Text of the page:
Religions of the Constantinian Empire

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Mark Edwards
  • New York, NY: 
    Oxford University Press
    , January
     376 pages.
     For other formats: Link to Publisher's Website.


Mark Edwards’s remarkably rich book, at once a tour d’horizon and a tour de force, in many ways represents the distilled result of decades of patient work. It is written in crisp language, and its thirteen chapters are at once concise and sharp. Each does much more than summarize the scholarly consensus concerning the diverse religious situation in the empire at the time of the Constantinian religious revolution; it also presents Edwards’s own views. These are established on close reading of the sources, of which the distinguished author possesses an unsurpassed knowledge, and on his marshaling of the vast scholarly literature. 

As Edwards reminds us at the onset of his preface, this book was published in the wake of the 17th centenary of Constantine’s conversion. The first question, then, that a reader is entitled to ask is whether one can say anything new about the religious scene in the Roman Empire in Constantine’s days. A great deal, actually, as Edwards argues. As a quick perusal of the titles of the many monographs dealing with the problem at hand will soon show, the focus of almost all previous monographs is different from Edwards’s approach, and almost always more limited. Such works usually deal with historical processes among Christians and pagans, or Christians and Jews, or patristic (“Orthodox”) Christianity and Dualist trends, in the Roman Empire. Edwards certainly discusses trends and transformations, but his main goal is to provide us with something that, oddly enough, did not exist previously: a high-resolution snapshot of the religious landscape in the first half of the 4th century. There are many trees in this landscape, all autopsied by Edwards, but they don’t obscure the contours of the woods. Edwards distinguishes three large forests: that of Platonism, in its various garbs; that of what he calls “religious plurality” (a term that includes Oriental cults); and finally that of “Christian polyphony,” a term referring to the development of patristic thought and the various noble heresies around the time of the Ecumenical Council of Nicea.

The reader gets the impression that the author has not forgotten to mention a single text bearing on the topic. On the other hand, relatively little use is made of the archeological and epigraphic evidence. This is indeed the book of an intellectual rather than of a social historian. It  starts with Eusebius, in a sense the main witness to Constantine and his religious conversion. The first part of the book deals with the Auseinandersetzung between Christians and Platonists. In a sense, some of the most important literary remains of early Christianity are apologetic and echo the attempts of Christian intellectuals to confront Platonist philosophers. It is not by chance, notes Edwards, that the Christian authors saw themselves as representing a new philosophical school, rather than a new threskeia, or cult.

Indeed, on a number of key issues, such as the nature of Christian monotheism (in contradistinction with monist trends among the pagan philosophers), or the question of blood sacrifices and their end in the 4th century, Edwards offers what we may call, following the anthropologists, “thick descriptions.” Insisting on highlighting what he considers the main vectors in the complex evidence, he is able to present a cogent vision of how things developed on the ground.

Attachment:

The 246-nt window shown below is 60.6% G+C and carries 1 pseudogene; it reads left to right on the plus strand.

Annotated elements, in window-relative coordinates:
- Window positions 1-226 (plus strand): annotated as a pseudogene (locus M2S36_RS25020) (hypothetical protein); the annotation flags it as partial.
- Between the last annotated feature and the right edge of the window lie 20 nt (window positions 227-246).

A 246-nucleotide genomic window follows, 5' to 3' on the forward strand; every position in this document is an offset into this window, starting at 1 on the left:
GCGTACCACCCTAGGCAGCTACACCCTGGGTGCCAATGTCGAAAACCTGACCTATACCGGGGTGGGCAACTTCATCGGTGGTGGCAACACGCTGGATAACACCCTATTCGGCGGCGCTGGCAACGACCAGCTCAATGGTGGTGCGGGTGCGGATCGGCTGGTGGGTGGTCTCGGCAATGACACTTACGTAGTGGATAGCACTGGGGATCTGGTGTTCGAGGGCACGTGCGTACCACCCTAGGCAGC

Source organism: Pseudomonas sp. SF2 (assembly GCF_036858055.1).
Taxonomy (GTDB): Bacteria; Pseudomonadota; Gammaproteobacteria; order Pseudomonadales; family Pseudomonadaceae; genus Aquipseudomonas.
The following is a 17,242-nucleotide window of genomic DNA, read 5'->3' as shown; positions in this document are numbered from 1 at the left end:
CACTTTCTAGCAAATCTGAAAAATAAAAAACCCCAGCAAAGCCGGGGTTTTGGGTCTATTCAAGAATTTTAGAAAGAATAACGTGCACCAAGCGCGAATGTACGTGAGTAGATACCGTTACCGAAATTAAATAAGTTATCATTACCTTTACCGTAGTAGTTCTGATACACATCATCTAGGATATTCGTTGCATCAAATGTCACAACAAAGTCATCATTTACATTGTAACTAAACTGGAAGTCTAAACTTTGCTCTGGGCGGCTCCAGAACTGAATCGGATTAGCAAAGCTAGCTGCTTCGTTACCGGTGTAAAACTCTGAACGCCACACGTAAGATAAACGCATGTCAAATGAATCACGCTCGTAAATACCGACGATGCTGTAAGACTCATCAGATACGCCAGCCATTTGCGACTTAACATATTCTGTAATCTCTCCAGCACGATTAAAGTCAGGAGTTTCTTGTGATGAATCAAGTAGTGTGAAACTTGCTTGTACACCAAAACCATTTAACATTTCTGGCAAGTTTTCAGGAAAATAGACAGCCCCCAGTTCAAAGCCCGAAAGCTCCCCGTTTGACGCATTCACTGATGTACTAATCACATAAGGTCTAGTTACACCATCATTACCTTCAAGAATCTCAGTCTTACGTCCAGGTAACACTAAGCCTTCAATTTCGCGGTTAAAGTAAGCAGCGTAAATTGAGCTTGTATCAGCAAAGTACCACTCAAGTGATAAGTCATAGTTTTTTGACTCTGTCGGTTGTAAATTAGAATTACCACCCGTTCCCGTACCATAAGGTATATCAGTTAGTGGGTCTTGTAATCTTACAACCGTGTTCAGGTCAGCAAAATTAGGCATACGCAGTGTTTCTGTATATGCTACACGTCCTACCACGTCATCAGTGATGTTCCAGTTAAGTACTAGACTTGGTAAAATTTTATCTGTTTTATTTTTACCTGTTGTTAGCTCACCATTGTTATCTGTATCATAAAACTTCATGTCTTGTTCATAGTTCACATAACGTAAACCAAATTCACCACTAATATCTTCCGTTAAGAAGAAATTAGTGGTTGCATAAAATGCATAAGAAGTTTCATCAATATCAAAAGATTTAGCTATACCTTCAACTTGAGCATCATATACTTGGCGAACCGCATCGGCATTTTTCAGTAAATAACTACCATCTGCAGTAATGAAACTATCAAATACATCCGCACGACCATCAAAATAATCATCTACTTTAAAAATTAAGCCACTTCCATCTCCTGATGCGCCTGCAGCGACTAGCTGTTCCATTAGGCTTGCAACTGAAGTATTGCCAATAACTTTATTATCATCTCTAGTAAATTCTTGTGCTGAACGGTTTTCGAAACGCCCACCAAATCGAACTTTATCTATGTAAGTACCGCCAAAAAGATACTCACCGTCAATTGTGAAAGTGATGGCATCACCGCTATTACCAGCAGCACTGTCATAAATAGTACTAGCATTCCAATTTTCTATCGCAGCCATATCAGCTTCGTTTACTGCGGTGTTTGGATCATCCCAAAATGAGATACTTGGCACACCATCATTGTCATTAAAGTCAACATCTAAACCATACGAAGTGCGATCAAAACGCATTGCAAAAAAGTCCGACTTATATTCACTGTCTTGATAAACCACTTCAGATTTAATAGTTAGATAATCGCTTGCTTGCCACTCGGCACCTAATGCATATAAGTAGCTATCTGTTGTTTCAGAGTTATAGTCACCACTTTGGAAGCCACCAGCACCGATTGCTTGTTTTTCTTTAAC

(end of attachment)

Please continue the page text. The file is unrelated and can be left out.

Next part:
In the second part, “Religious Plurality,” Edwards deals with all the main religious trends in the 4th-century empire, especially in light of the Christian texts (mainly Firmicus Maternus) polemicizing against “the Oriental cults.” He also discusses the various Gnostic and dualistic trends, Hermes Trismegistus, and Zosimus “the alchemist.” On the capital question of Judaism and the Jews, Edwards’s discussion is perhaps a bit short, but even here, he contributes interesting remarks on letter mysticism among Jews and Christians. On the relationship between Manichaeism and Christianity, a possible impact of the former on the origins of Christian monasticism is convincingly raised.

The third part of the book presents the “polyphony” within Christianity itself, from Origen to Arius. Edwards discusses Eusebius again, as well as Athanasius and the establishment of the Nicene Church. Edwards returns to the topic of pagans and Christians in the 4th century once more, but does so after the complex religious background has been elucidated.

The great strength of Edwards’s book lies with his sophisticated analysis of philosophical and patristic texts. The author’s decision to read such philosophical polemics within the broader framework of religious history offers a new and enlightening perspective. He can thus highlight the emergence of new forms of saintliness (philosophical as well as Christian). 

Each chapter ends with some concluding paragraphs, and the author adds an epilogue to the volume, which summarizes clearly and in detail the main arguments. Despite such pedagogical efforts, this book is not recommended for (most) undergraduate students, who would not be able to appreciate many of its arguments. This impressive book is written for scholars, by an imposing scholar.

About the Reviewer(s): 

Guy G. Stroumsa is Professor Emeritus at the Hebrew University of Jerusalem and Professor Emeritus for the Study of the Abrahamic Religions at the University of Oxford.

Date of Review: 
June 26, 2018
About the Author(s)/Editor(s)/Translator(s): 

Mark Edwards is Professor of Early Christian Studies at University of Oxford. His publications include Catholicity and Heresy in the Early Church (Ashgate, 2009) and John Through the Centuries (Wiley-Blackwell, 2003).


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